This can be a great way to optimize your credit cards, because your credit card companies will do all the work for you. Call them using the phone number on the back of the card and ask if you’re paying any fees, including annual fees or service charges. It should go a little something like this:
Remember, credit card companies compete ferociously with each other, which can benefit you. Call them a month before your new annual fee kicks in and ask them to waive it. Sometimes it works, sometimes not.
If you decide that your credit card fee isn’t worth it, ask your credit card company what they’ll do for you. If they waive your fees, great! If not, switch to a no-fee card. I suggest you do this at the same credit card company to simplify your life—and so you don’t have to close one account and open another, which will temporarily affect your credit score.
Big Win: Negotiate your credit card APR
Your APR, or annual percentage rate, is the interest rate your credit card company charges you. APRs fluctuate, but in general, they hover around 13 to 16 percent. That is very high! This makes it extremely expensive if you carry a balance on your card.
So, call your credit card company and ask them to lower your APR. It works surprisingly often, and if it doesn’t, so what? Just call your card companies and follow this script:
It doesn’t work every time, but when it does, you can save a significant amount of money with a five-minute conversation.
Big Win: Keep your main cards for a long time, and keep them active—but also keep them simple
Lenders like to see a long history of credit, which means that the longer you hold an account, the more valuable it is for your credit score. Don’t get suckered by introductory offers and low APRs—if you’re happy with your card, keep it.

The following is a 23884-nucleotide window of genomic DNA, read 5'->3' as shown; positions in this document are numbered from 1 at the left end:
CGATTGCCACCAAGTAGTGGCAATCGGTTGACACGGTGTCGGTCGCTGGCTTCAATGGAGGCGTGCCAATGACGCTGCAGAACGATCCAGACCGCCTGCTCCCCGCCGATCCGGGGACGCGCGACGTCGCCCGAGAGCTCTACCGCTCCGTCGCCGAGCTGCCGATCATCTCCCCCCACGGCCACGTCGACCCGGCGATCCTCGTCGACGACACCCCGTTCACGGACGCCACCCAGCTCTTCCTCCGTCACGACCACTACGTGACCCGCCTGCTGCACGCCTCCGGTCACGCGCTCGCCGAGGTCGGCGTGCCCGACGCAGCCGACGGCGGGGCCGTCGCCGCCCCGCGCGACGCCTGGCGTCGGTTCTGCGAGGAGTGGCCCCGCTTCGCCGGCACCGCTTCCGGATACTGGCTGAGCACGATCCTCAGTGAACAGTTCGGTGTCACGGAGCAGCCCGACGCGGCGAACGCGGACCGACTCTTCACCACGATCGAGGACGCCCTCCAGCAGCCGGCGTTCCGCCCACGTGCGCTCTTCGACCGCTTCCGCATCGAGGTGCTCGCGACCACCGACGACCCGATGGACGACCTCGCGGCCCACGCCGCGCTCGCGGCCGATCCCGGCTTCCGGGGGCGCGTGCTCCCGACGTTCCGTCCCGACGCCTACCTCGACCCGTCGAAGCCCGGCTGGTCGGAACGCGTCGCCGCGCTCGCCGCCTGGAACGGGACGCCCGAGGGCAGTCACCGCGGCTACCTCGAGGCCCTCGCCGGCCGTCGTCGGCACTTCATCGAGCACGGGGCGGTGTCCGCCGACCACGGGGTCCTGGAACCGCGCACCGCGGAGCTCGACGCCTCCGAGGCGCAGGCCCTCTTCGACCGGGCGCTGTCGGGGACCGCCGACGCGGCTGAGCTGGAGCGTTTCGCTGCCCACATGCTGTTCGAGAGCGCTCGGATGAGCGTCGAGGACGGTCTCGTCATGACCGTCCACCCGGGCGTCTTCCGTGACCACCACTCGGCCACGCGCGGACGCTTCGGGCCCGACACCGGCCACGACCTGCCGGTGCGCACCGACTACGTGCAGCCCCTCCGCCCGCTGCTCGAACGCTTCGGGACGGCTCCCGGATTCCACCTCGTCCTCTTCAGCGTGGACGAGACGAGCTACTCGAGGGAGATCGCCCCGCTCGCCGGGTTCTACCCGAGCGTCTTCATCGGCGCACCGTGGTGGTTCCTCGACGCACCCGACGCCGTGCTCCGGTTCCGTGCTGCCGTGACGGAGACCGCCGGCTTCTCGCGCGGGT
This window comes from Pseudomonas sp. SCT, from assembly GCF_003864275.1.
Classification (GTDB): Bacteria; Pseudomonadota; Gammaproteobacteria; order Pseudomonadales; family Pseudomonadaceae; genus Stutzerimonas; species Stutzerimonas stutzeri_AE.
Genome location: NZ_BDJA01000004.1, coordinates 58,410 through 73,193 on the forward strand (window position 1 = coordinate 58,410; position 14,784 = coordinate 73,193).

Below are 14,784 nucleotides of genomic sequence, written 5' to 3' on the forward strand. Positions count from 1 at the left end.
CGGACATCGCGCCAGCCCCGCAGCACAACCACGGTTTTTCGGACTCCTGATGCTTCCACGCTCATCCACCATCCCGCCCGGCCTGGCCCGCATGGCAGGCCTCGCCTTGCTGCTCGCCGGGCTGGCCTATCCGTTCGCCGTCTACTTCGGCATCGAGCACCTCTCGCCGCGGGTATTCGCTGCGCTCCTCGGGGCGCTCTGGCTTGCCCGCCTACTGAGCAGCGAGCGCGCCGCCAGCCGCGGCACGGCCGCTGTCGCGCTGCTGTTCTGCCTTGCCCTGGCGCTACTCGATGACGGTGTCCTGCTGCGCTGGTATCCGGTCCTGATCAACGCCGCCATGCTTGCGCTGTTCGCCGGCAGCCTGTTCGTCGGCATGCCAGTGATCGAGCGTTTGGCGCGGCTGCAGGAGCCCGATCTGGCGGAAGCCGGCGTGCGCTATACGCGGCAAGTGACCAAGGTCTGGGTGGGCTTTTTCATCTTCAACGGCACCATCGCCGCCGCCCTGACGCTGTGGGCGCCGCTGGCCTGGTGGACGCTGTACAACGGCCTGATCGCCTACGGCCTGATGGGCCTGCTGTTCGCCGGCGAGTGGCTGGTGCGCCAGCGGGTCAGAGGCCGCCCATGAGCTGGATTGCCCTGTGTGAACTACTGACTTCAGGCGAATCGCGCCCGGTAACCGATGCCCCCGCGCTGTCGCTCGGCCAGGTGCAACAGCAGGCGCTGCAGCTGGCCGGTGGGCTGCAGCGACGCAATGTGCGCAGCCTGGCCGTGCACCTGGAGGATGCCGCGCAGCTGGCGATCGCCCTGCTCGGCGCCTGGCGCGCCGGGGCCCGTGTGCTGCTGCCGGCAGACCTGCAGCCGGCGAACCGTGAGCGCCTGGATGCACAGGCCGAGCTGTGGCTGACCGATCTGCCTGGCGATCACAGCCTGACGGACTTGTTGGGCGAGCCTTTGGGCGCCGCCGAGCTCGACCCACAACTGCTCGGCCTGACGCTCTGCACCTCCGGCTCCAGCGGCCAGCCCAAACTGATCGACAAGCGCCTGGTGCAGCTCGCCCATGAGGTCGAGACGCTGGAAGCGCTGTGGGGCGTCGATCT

Some credit card companies will cancel your account after a certain period of inactivity. To avoid having a card you rarely use shut down, set up an automatic payment on it. For example, I set it up so that one of my credit cards pays a $12.95 monthly subscription through my checking account each month, which requires zero intervention on my part. But my credit report reflects that I’ve had the card for more than five years, which improves my credit score. Play it safe: If you have a credit card, keep it active using an automatic payment at least once every three months.
Now the one tricky part: If you decide to get a new card, should you close your old card? I’ve changed my view here over the years. The typical advice is to keep cards open for as long as possible, which is generally smart. But if you have lots of cards that you never use, reconsider this.
Some of my readers have opened over twenty-plus cards to “churn” rewards, and now they can’t keep track of all their cards. This is where you have to make a decision on risk versus reward and simplicity versus complexity. There’s lots of advice warning against closing credit cards, but as long as you’re paying your balances on time and have good credit, closing an old card will not have a major long-term impact on your credit score.
Think balance: For most people, having two or three credit cards is perfect. If you have a special reason to have more cards—for example, if you own a business or are intentionally maximizing temporary sign-up rewards—great.
But if you find yourself swamped with the number of cards you have, close the inactive ones. As long as you have good credit, the long-term impact will be minimal and you’ll sleep easier at night with a simple financial system you can easily keep track of.
Excerpted from I Will Teach You to Be Rich by Ramit Sethi (Workman). Copyright © 2019